Now, I normally don’t make too much of a fuss about it, but I’m a big NFL fan. (for my overseas readers, that’s the National Football League. And when I say Football, I sure as heck don’t mean soccer… I mean the game where we inflate a pig to throw at people and then bang into each other like drunken goats) I’m not one of those guys who plops himself in front of the TV every Sunday and watches every single game throughout the season… but late in the season, something inside me just gets all twitterpaited with the excitement of the upcoming playoffs and Super Bowl. Most of my life, I have been a NY Giants fan (go Big Blue Wrecking Crew!) but second to them in my heart for the past 10 years have been the New Orleans Saints. For most of my time living in this city, the Saints have been the quintessential loveable losers… The nice guys who try real hard, but always seem to blow it in the end like in an old Abbott and Costello movie. In short, they were the “Rob” of professional sports without the raw animal charisma. As the end of the season approached this year I was amazed that the Saints hadn’t blown it, and like everyone else in the greater New Orleans area I found myself yelling “Who Dat?” far more enthusiastically than I had in years past.
Problem was, the Giants were looking pretty good too. I actually surprised myself when I breathed a sigh of relief when the Giants were eliminated. I wouldn’t have to root against the Saints… who in addition to playing some superior football, were giving my Katrina-battered Neighbors something happy to talk about.
I say all this so it will come through just how excited I was when Dave offered me the ticket to Saturday’s game. I was beside myself… I did a little victory dance at my desk at work. I let loose a primeval ‘Yaulp’. I giggled uncontrollably like a schoolgirl for hours. I called everyone I knew that I thought would care. Most were happy for me. Others scared their child by yelling “You suck!” into the phone. Loudly. Dizzy’s mom still won’t speak to the “Damn Yankee what thinks he’s a Saints fan.”
I did not care. I was going to the game. “Who’s going to the game?” I would say to myself in the mirror, giving myself a ‘thumbs up’… “this guy!”
I had remembered the hoopla surrounding the Giants’ season (1990) when they went to the Super Bowl, and figured I was prepared for what awaited me when Dave and I arrived at the Dome. I was wrong. The cab let us out almost a half mile from the stadium, because that was where the tailgating began. As we walked closer, the crowds became thicker, a sea of black and gold jerseys upon which we were afloat. Even before the game, we received more than one high-five from faithful Saints fans that were simply delighted that the team had made it this far. We got there about an hour before the doors opened, and strolled through the crowd, people watching while various bands took the stage set up outside, adding to the party atmosphere. Wherever we stopped to rest or just take in the view, some stranger would start chatting with us about how great the Saints have been this season, and how they’ve been coming to games since the franchise started, and how this was their year. The crowd swayed to the loud jazz music coming from the band as they stated playing “I believe/Saints go all the way”, and the party was suddenly in full swing.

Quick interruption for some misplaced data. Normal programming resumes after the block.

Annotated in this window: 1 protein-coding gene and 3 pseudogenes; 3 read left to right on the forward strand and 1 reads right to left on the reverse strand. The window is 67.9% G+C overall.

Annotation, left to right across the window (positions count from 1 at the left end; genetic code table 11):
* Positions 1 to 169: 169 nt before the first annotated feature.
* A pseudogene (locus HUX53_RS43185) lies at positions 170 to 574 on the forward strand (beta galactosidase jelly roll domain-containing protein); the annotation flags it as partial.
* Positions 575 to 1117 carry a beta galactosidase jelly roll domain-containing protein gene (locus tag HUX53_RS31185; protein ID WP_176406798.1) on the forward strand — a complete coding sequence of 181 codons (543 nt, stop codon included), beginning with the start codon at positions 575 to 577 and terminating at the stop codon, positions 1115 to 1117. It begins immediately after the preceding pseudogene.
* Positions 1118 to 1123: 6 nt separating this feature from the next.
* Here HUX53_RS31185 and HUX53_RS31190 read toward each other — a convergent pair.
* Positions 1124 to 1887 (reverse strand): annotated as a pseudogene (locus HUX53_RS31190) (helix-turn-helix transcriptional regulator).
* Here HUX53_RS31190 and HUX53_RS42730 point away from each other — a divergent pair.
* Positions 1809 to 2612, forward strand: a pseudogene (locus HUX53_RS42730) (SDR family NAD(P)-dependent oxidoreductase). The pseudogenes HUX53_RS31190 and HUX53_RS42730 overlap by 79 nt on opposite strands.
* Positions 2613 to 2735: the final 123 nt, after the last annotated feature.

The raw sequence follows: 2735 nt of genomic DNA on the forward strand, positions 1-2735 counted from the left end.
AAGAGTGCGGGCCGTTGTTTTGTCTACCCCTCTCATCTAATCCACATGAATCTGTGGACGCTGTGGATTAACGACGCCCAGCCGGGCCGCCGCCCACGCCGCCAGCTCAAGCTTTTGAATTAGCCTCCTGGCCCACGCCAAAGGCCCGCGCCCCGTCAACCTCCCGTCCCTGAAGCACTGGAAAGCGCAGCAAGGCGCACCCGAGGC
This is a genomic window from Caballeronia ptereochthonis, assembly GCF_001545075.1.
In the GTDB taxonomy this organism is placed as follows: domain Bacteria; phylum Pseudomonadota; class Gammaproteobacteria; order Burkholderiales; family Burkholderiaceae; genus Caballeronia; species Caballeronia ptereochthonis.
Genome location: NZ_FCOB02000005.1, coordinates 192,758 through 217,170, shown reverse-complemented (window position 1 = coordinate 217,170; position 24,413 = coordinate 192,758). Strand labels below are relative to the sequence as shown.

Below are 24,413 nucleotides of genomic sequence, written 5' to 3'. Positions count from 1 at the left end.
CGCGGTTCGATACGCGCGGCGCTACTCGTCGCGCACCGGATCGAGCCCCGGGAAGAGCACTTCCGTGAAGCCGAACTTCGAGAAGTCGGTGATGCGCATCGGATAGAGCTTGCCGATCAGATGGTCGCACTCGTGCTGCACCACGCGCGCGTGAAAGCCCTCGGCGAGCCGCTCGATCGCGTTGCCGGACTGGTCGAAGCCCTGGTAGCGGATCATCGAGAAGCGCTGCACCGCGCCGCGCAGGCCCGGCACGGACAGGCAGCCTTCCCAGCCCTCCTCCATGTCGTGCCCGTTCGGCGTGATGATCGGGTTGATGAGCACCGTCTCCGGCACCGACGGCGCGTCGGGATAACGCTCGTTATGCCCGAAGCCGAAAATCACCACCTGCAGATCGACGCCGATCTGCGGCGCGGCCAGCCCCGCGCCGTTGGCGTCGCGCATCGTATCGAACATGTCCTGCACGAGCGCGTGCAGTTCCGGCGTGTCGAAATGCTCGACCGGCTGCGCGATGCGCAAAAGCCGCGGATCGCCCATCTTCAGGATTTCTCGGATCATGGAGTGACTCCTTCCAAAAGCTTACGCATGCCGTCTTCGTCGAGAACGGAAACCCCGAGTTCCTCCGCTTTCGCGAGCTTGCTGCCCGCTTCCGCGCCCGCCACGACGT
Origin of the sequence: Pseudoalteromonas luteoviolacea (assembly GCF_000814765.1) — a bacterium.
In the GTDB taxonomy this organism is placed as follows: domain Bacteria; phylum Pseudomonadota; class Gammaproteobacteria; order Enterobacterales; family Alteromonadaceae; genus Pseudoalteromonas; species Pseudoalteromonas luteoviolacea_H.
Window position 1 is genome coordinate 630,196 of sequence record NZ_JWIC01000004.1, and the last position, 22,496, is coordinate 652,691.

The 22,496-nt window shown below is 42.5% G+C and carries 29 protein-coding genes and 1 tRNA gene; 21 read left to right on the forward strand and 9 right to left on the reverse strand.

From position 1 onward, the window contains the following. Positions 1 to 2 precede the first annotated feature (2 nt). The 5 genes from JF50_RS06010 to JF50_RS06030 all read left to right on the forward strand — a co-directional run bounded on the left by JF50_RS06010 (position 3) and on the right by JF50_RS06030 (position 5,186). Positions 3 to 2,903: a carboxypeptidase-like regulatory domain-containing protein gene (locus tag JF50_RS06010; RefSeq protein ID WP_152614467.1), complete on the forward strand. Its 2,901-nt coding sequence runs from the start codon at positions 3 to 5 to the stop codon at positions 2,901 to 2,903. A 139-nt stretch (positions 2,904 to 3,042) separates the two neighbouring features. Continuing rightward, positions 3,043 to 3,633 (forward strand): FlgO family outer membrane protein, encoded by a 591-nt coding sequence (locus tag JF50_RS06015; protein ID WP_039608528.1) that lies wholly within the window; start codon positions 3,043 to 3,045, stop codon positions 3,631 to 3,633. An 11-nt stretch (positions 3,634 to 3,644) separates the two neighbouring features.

Let me tell ya… no one knows how to party like
Dave would later insist throughout the game that the Duff guy needed to get up and dance or something.
There were also a few Eagles fans circulating in the crowd, followed incessantly by a chorus of “boos” and “hisses”, as well as some more colorful terms I won’t go into here. We were following one such fan around, laughing at the comments of our fellow Saints fans, when the doors next to us suddenly opened, and in we went. Our seats were in a suite (skybox), a new experience for both me and Dave. It was catered complete with food, beer and drinks, so we grabbed a brew and watched the Saints warm up as the Superdome slowly filled. A roving photographer took our picture, ans suddenly I felt like one of the 'beautiful people'. (A fact I would later scream loudly after I got more beer in me) The music was being piped in from the stage outside, and the Steve Miller band took the stage while Dave started pointing out which player was which. I am ashamed to admit that without their uniforms on, I didn’t have a clue.
Predictably, the Superdome filled. The music started. The national anthem played. The game was on. We soon found out that our suite was right next to Deuce McAllister’s family suite, and so we got to hear his family yell at the coach every time they took him out of the game. The game itself has been recounted by better sources than I, so I’ll just skip to the after game fun…
We followed the river of black and gold (a tributary of the sea, apparently) as it made its way down Poydras street (effectively closing the street to traffic) to the French Quarter to celebrate. Dave and I found ourselves suddenly among 10,000 of our closest friends, most of whom were drunk. Everyone that stopped to chat/hug/high-five/scream ‘who dat’ with us, I would say “So, you’re coming with us to
From the Dogs Of Atlantis Management: Rob has a picture of him and Dave (taken by the roving photographer in the skybox) with Reggie Bush in the background warming up on the field below, but the scanner at DOA headquarters has been on the fritz. We will see to it that it gets posted as soon as we can.